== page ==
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The Column icon The Column: Issue 35

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The Column is a monthly feature that explores the world of creativity and aesthetics.

Creative Zeal
Mike de Sousa, Director, AbleStable

My son, now eight, loves to play. I love to play. Play is the fun in our lives. As we grow older, and if we have the temperament to do so, play evolves into creative activity focused towards an end: a poem, a tune, a painting, and for some the need to create brings enrichment that no other path provides.

One Man's Journey

By my early teens my desire to create was apparent but I was yet to find a medium that I felt confident in or to evolve a style that suited my modest talents. Although my reputation as a pianist and composer brought some minor notoriety, it was clear that my potential was limited as a musician and performer. I soon understood it is all too easy to impress with no more than adequate ability.

It was a few days after I had played an improvised piano piece at seventeen to a small audience when a stranger approached me in the music room of the college I was attending. He handed me a white sleeved double album: "You might like this" he said, then smiled before quietly leaving. I didn't know the man although I understood he had attended the concert I had played at a couple of nights before. I looked down and turned the sleeve over. It was a double album, I'd not heard of the musician on the label.

The Bang & Olufsen sound system was the pride of the music department: a great deck, amp and speakers that made the best of any record. The handful of other students in the room were talking in a corner at the time, unconcerned about my actions. I carefully drew one of the sleeve covered disks from its thick cardboard envelope. The sleeve was unusual in that it had a soft transparent inner paper layer that touched the record's surface, a second skin. I removed the heavy black plastic disk from its protective cocoon.

It was a manual record deck so I gingerly placed the disk over the stubby metal nipple that stood central on the turntable with its soft rubber circular mat cushioning the record's fall. I switched the humless amp to "on" then carefully pulled the counter-weighted leaver that raised the arm of the record player. This moved the arm smoothly so the cartridge and needle soon lay over the thinly lined edge of the disk. I moved the leaver downward and the arm gently followed later onto the surface of the disk assisted by the high quality oil dampened gizmo that was a pleasure to behold.

Within moments of hearing the poetry that flowed from those speakers I knew that in my performance I was not destined to achieve the dizzying inspirational heights of this beautiful, vibrant, virtuoso music. I recognized this music instantly as my aural home, a natural jazz with heart, rhythm, and not too much head. Music I had longed to hear for years. I stood transfixed for many minutes, a broad smile on my face accompanied by the constant tingle on the nape of my neck as the music twisted and turned in ever more delicious ways.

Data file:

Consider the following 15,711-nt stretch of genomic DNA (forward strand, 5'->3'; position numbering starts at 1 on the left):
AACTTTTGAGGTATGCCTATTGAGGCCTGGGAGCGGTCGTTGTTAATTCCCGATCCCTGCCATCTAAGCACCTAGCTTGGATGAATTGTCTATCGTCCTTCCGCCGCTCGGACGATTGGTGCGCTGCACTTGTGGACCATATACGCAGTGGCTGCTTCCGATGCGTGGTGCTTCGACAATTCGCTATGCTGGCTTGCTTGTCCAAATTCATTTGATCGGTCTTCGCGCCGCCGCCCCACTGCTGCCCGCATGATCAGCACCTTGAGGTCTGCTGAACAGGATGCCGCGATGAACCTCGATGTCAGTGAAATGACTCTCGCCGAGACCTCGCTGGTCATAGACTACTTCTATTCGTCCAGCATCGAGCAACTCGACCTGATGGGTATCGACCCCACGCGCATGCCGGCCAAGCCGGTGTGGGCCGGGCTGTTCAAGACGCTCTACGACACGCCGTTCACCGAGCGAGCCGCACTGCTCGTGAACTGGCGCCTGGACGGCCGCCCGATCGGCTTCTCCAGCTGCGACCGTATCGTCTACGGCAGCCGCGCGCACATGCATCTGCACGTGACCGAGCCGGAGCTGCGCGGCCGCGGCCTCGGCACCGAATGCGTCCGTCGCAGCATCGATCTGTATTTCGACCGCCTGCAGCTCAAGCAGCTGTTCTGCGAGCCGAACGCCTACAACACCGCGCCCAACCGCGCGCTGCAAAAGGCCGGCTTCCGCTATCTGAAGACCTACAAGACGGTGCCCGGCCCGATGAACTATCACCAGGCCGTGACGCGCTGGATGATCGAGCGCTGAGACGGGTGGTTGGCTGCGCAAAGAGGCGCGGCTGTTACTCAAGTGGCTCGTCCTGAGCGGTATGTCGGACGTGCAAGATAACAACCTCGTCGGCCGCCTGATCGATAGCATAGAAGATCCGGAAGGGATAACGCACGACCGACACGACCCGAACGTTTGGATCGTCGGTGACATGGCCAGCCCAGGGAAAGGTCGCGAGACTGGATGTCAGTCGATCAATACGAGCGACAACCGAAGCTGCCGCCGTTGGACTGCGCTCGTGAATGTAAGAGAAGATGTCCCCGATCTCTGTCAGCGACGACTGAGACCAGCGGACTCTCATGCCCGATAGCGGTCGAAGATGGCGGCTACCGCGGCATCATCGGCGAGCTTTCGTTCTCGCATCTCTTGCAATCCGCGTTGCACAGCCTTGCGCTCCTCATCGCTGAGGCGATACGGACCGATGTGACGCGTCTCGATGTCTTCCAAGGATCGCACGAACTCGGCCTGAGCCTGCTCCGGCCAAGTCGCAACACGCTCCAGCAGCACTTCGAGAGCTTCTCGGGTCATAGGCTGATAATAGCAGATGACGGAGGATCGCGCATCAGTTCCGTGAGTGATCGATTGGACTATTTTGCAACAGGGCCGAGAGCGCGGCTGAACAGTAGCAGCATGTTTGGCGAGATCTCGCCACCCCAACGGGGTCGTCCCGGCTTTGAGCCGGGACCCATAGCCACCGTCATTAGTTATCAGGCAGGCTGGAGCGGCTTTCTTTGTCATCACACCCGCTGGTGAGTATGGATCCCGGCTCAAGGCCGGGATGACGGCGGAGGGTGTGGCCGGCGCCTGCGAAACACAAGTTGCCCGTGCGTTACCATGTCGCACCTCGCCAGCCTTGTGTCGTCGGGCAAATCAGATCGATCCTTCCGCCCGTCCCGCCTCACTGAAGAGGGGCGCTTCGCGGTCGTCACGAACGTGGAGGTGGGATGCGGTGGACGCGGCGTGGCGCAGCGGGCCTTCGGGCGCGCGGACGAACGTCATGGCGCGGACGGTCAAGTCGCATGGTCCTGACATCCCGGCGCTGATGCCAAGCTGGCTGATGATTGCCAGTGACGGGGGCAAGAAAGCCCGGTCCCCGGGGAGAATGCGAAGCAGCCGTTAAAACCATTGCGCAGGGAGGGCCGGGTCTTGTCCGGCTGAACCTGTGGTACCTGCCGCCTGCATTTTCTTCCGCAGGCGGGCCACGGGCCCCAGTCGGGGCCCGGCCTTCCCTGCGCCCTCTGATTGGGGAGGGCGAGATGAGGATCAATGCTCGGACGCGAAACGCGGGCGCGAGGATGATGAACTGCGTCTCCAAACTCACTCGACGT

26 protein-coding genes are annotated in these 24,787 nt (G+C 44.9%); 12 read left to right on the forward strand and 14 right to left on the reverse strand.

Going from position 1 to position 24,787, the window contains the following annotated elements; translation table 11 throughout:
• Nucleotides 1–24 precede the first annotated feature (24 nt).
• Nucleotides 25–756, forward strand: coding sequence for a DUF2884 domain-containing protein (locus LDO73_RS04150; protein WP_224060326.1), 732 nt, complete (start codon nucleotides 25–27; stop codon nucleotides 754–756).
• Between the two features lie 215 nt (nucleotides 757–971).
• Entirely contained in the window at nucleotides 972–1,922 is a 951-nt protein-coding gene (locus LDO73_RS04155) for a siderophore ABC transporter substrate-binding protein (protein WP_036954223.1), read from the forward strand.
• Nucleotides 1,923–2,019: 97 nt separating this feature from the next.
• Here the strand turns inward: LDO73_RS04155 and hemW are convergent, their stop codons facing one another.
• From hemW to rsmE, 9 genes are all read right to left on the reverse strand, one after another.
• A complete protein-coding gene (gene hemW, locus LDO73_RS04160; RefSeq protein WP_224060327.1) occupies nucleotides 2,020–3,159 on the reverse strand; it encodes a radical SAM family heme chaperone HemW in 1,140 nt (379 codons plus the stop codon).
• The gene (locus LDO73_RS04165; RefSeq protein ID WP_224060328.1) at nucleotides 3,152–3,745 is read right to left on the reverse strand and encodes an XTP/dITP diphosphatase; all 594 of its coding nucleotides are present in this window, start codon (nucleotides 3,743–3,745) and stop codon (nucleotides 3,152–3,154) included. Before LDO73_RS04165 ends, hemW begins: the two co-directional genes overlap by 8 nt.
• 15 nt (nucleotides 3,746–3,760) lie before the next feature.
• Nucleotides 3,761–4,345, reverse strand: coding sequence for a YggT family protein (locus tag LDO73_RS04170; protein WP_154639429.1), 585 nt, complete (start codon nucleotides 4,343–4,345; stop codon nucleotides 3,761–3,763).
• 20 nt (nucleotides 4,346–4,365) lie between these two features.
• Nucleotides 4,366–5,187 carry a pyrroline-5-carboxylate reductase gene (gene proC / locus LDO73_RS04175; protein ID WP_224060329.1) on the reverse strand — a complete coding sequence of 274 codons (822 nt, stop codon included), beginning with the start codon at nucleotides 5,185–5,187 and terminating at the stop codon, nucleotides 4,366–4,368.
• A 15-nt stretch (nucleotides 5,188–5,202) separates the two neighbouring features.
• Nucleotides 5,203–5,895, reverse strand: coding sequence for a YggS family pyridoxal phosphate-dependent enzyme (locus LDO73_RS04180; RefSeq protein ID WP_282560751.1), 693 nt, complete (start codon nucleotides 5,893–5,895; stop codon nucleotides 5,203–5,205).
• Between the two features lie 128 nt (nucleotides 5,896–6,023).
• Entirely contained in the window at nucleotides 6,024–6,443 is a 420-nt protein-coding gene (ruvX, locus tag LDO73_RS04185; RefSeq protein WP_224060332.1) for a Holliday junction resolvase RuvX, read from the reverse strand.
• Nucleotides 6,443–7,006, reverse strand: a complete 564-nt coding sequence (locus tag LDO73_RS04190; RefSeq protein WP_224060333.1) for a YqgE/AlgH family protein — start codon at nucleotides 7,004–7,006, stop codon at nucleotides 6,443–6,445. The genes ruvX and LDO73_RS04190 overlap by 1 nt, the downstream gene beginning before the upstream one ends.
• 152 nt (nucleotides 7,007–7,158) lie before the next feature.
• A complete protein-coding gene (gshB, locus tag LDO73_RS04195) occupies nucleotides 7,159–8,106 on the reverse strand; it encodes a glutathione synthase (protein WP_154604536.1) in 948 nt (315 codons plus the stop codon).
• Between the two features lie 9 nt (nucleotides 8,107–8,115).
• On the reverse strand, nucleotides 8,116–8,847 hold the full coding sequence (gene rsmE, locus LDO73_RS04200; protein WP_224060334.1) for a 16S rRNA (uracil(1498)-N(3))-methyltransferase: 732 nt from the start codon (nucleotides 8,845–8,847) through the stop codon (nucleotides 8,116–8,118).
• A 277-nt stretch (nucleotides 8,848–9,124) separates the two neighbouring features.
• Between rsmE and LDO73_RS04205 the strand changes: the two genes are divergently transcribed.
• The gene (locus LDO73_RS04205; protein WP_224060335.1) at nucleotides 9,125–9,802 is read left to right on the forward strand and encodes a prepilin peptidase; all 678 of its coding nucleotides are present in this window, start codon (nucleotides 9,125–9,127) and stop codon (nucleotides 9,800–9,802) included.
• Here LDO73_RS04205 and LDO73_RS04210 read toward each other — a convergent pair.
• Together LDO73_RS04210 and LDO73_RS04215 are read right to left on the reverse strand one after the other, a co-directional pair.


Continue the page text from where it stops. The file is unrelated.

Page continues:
The Koln Concert by Keith Jarrett is of great significance to me as it clarified the creative direction I was to take. My potential lay in the creative development of less abstract media than pure music. I was immeasurably fortunate that a stranger had given me the opportunity of listening to music that allowed me to see my potential limitations clearly, self critically, realistically, and at an early age. This experience eventually led me to reject the path of pure performance as a context I might excel in. The path ahead would be far more tortuous than I had hoped or imagined as I moved from composing to song writing, to photography, authorship, design, curation, and eventually to incorporating many media in works that would serve a single aim.

To Have Or Not

My creative zeal burns as strongly now as it did those many years ago, perhaps more so. The creative zeal I speak of is a part of the character of certain individuals. It is not chosen nor sought. It is like having dance in your bones, music in your heart, or humour that ebbs like the wash of waves from your tongue. There may be many motives for that zeal: ones upbringing, the influence of others or their passing, ones insecurity or innate ability. There is however no mistaking it.

Without that zeal the more usual curious creative spirit that characterizes the experience of the majority gradually fades from view. People who are not perhaps so focused by their burning need to express, those curious creative spirits move towards the centre ground away from the discomfort of the unconventional, irrational, and magical that defines the vocational creative. It is only those with creative zeal that are driven to pursue their journey towards more fully exploring their potential, despite cultural, domestic, and economic pressures. Whether they find their voice is however an entirely different matter...


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Authors background
Mike de Sousa is the Director of AbleStable®. Mike has been commissioned as an artist, music composer, photographer, print and web site designer, and author. Mike is also the Creative Director of 2BrightSparks, a software company.

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